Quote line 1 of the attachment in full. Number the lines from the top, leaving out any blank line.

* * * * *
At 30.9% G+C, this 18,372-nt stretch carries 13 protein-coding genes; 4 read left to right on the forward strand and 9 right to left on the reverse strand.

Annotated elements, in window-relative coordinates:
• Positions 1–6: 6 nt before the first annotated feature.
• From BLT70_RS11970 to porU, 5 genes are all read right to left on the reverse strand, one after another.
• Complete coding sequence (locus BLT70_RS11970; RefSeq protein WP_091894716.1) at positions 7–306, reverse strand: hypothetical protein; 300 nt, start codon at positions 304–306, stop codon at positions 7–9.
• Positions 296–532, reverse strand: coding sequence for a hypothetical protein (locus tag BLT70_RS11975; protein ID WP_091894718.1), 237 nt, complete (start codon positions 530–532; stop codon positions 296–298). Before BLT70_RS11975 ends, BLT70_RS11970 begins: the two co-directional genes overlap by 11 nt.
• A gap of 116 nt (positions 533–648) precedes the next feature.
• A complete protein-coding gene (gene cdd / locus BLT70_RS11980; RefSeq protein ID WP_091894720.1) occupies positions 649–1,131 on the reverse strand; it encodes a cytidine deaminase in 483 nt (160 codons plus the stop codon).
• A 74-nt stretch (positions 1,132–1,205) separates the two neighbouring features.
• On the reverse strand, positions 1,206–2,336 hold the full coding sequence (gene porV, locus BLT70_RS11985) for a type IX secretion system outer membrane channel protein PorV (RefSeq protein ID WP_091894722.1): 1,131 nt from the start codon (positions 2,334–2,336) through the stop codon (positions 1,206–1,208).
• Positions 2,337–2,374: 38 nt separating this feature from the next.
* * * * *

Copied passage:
At 30.9% G+C, this 18,372-nt stretch carries 13 protein-coding genes; 4 read left to right on the forward strand and 9 right to left on the reverse strand.